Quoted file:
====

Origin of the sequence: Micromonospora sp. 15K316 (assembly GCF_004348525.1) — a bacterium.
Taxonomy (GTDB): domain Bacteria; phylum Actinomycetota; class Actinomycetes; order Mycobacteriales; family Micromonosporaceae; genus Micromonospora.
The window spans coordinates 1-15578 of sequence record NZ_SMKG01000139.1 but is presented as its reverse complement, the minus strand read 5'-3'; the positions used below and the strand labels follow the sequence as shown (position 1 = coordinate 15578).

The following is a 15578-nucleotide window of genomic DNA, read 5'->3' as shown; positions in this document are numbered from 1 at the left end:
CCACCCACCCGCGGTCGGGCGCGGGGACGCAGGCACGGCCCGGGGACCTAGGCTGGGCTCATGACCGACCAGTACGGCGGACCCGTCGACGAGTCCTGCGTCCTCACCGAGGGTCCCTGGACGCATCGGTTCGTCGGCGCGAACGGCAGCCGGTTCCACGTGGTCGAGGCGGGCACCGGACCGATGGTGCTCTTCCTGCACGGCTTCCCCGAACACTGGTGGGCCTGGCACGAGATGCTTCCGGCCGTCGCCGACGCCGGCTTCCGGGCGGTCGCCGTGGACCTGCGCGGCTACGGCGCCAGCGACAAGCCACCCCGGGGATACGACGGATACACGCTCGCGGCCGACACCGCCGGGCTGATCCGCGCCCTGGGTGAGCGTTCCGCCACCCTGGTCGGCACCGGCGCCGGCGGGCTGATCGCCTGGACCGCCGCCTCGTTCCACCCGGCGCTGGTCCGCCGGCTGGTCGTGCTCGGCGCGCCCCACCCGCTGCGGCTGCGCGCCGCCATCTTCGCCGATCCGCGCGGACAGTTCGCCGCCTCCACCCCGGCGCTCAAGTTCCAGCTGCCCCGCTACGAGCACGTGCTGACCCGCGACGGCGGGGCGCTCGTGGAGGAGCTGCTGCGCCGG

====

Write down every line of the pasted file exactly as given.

Origin of the sequence: Micromonospora sp. 15K316 (assembly GCF_004348525.1) — a bacterium.
Taxonomy (GTDB): domain Bacteria; phylum Actinomycetota; class Actinomycetes; order Mycobacteriales; family Micromonosporaceae; genus Micromonospora.
The window spans coordinates 1-15578 of sequence record NZ_SMKG01000139.1 but is presented as its reverse complement, the minus strand read 5'-3'; the positions used below and the strand labels follow the sequence as shown (position 1 = coordinate 15578).

The following is a 15578-nucleotide window of genomic DNA, read 5'->3' as shown; positions in this document are numbered from 1 at the left end:
CCACCCACCCGCGGTCGGGCGCGGGGACGCAGGCACGGCCCGGGGACCTAGGCTGGGCTCATGACCGACCAGTACGGCGGACCCGTCGACGAGTCCTGCGTCCTCACCGAGGGTCCCTGGACGCATCGGTTCGTCGGCGCGAACGGCAGCCGGTTCCACGTGGTCGAGGCGGGCACCGGACCGATGGTGCTCTTCCTGCACGGCTTCCCCGAACACTGGTGGGCCTGGCACGAGATGCTTCCGGCCGTCGCCGACGCCGGCTTCCGGGCGGTCGCCGTGGACCTGCGCGGCTACGGCGCCAGCGACAAGCCACCCCGGGGATACGACGGATACACGCTCGCGGCCGACACCGCCGGGCTGATCCGCGCCCTGGGTGAGCGTTCCGCCACCCTGGTCGGCACCGGCGCCGGCGGGCTGATCGCCTGGACCGCCGCCTCGTTCCACCCGGCGCTGGTCCGCCGGCTGGTCGTGCTCGGCGCGCCCCACCCGCTGCGGCTGCGCGCCGCCATCTTCGCCGATCCGCGCGGACAGTTCGCCGCCTCCACCCCGGCGCTCAAGTTCCAGCTGCCCCGCTACGAGCACGTGCTGACCCGCGACGGCGGGGCGCTCGTGGAGGAGCTGCTGCGCCGG